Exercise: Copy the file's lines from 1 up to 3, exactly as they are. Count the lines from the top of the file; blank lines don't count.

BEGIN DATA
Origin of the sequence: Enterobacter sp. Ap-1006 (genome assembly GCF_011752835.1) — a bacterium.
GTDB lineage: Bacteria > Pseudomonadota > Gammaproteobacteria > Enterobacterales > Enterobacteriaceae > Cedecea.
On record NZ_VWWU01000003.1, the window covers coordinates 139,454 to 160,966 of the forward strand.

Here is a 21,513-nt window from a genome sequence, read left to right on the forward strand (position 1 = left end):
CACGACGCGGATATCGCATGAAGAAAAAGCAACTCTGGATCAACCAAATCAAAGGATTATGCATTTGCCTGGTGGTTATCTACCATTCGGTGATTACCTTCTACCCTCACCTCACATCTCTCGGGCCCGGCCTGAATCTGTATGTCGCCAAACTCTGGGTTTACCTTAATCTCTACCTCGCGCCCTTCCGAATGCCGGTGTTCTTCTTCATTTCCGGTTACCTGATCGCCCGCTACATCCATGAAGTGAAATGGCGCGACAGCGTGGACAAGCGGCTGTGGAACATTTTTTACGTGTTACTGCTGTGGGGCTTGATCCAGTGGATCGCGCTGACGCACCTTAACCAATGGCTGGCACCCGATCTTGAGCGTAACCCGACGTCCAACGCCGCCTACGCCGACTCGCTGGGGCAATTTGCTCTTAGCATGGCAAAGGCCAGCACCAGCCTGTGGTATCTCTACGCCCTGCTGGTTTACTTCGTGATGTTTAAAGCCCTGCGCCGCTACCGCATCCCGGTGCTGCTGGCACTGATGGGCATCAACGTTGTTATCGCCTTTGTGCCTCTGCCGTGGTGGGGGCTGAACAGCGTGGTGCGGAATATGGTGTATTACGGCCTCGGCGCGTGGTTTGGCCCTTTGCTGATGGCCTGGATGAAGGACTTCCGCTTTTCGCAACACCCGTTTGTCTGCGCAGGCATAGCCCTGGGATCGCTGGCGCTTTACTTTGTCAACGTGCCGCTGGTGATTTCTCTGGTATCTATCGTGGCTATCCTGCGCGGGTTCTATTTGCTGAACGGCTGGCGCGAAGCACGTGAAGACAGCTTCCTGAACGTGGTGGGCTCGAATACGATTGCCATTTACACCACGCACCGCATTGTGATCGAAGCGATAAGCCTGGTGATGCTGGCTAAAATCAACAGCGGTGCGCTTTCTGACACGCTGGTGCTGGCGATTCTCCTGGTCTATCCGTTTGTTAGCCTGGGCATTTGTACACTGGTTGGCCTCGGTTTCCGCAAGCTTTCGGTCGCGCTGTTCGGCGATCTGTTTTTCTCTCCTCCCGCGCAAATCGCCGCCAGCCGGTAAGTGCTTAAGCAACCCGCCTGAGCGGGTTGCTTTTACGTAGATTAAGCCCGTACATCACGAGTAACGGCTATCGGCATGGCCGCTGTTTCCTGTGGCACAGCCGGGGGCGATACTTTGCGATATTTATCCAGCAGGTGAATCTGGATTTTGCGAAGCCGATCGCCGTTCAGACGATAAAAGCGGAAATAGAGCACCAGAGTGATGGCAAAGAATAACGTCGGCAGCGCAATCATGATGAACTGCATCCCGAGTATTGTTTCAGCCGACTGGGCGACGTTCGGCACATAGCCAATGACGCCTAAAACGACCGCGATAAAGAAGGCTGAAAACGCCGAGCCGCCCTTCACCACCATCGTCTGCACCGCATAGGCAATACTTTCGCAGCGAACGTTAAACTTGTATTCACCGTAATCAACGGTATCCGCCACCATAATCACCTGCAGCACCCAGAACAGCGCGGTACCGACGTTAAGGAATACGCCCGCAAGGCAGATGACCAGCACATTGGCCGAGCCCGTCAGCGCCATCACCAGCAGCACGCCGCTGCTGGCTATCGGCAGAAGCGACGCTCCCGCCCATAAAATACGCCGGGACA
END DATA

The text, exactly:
Origin of the sequence: Enterobacter sp. Ap-1006 (genome assembly GCF_011752835.1) — a bacterium.
GTDB lineage: Bacteria > Pseudomonadota > Gammaproteobacteria > Enterobacterales > Enterobacteriaceae > Cedecea.
On record NZ_VWWU01000003.1, the window covers coordinates 139,454 to 160,966 of the forward strand.